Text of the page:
Friday, February 01, 2008




We cannot be at peace with anything or contribute
to a peaceful world unless we understand what it
means to calm our own troubled hearts.
Opening to our struggles with a generous heart
and facing our life just as it is are the first
and last steps in spiritual practice.

SIMPLE SOLUTION: The price of peace is
the willingness to be still and present
within ourselves. To calm our own heart
and unlearn the habit of self-abandonment
is the beginning of the process.
Peace is not the absence of the challenging,
disturbing, or unsettling. Peace is born of
our heartfelt willingness to greet
the encounters and experiences of our
inner and outer world, without prejudice,
resistance, or fear. We learn to live
in a way in which we have no enemies to
struggle with and no battles to win.
The challenges that come to us we no
longer perceive as threats to free from,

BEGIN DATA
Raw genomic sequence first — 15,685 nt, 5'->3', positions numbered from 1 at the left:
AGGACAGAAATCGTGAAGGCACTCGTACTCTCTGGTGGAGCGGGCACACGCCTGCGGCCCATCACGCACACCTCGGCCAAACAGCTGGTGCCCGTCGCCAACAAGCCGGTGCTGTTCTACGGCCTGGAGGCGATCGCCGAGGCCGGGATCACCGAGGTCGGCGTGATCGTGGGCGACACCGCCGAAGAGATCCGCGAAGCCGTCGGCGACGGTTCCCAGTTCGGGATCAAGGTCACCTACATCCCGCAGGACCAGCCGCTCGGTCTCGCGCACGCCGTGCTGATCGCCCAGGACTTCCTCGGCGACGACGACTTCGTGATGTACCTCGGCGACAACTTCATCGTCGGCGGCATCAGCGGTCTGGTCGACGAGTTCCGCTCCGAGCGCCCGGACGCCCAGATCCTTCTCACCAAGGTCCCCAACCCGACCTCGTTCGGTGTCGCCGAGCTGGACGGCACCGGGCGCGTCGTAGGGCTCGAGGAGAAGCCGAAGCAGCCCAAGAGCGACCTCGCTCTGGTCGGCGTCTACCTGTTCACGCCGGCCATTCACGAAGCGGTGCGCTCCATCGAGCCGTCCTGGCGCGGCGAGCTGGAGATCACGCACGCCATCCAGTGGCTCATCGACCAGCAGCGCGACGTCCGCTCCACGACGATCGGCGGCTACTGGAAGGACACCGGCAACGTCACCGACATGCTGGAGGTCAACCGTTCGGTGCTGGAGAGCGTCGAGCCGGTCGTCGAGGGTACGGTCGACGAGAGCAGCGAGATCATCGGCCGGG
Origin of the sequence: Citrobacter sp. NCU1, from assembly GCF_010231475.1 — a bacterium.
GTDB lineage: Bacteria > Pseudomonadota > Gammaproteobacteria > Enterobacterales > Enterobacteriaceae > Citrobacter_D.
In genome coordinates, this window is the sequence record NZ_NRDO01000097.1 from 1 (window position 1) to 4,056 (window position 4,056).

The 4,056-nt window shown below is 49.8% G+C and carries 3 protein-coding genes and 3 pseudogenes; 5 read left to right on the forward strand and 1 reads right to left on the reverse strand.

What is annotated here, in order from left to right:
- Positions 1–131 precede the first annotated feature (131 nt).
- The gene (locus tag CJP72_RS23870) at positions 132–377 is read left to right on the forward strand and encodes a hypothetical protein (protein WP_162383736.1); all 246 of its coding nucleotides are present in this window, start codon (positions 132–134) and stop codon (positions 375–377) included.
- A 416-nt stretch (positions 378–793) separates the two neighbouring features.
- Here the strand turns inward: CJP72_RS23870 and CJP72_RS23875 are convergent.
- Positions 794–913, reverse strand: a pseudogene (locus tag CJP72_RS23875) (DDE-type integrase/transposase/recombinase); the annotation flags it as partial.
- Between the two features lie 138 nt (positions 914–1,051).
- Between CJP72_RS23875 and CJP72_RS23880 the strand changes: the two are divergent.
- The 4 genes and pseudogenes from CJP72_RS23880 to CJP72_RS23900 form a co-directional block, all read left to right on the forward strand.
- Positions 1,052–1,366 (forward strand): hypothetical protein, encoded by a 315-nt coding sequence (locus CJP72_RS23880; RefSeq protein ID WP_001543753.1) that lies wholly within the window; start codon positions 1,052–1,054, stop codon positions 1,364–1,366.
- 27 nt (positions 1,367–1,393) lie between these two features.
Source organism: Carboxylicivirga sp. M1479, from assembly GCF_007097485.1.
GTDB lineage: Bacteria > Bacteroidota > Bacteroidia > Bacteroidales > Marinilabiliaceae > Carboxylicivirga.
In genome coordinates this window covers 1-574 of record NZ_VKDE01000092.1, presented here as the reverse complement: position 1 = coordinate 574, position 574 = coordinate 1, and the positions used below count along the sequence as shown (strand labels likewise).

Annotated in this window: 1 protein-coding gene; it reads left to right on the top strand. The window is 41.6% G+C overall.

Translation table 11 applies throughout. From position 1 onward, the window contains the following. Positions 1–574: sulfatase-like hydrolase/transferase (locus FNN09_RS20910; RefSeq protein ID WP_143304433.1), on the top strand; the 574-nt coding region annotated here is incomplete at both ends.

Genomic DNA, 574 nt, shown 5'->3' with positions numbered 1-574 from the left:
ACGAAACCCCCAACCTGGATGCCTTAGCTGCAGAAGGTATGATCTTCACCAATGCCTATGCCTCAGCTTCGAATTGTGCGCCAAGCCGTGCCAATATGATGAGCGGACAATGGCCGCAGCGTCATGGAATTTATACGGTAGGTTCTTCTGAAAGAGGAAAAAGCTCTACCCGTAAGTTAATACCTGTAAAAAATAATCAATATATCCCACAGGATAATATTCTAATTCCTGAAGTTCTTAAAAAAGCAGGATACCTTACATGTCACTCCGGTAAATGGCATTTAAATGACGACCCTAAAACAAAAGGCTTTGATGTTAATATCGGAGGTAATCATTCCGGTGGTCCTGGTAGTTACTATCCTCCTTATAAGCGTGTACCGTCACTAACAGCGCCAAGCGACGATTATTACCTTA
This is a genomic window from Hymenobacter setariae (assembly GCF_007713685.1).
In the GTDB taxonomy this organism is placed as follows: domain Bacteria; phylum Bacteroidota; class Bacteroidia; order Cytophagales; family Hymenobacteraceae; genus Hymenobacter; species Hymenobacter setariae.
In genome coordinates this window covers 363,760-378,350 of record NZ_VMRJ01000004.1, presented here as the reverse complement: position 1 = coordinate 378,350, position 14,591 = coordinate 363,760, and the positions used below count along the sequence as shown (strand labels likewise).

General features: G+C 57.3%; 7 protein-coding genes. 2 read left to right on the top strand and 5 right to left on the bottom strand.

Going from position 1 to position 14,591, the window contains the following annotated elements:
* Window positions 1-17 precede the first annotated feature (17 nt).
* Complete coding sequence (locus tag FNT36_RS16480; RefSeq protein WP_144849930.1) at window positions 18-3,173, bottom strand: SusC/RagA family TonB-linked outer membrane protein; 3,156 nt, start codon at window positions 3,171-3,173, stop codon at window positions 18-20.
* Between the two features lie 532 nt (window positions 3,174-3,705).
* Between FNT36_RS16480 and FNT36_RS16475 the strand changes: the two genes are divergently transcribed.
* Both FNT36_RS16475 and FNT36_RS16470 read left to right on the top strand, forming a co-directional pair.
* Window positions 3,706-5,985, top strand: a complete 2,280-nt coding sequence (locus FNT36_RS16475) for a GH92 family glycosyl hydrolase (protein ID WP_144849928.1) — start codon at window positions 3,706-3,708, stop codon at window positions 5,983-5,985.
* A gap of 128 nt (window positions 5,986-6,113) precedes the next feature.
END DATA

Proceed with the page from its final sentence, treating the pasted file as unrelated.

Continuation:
but as invitations to learn the lessons
of peacemaking.

Throughout time, in all traditions and communities,
countless people have trained themselves in
the art of peace. The people of the past
and present who have most profoundly
changed the world and who stand as beacons
of hope and compassion for us have all
been deeply challenged, threatened, and
tested in their lives.

Martin Luther King, Jr., Mahatma Gandhi,
the Dalai Lama, Julian of Norwich, and
Mother Teresa, to mention just a few of
the mystics and dissidents of our world,
have all been asked to understand the nature
of peace and freedom.
They have educated themselves in
the universities of bigotry, tragedy, and terror.
Their classrooms have been in slums and
prison cells, in the midst of oppression
and deprivation.

Each one of them has without doubt been asked
to make a deep inner journey to understand
the causes of war and peace. If we treasure and
long for peace, we too are asked to make this
journey and to learn from the university of
our lives. We discover that peace is not a
destination to be reached but a way of living,
relating, speaking, and being.



~ Adapted from Silence, How to Find Inner Peace in a Busy World
by Christina Feldman


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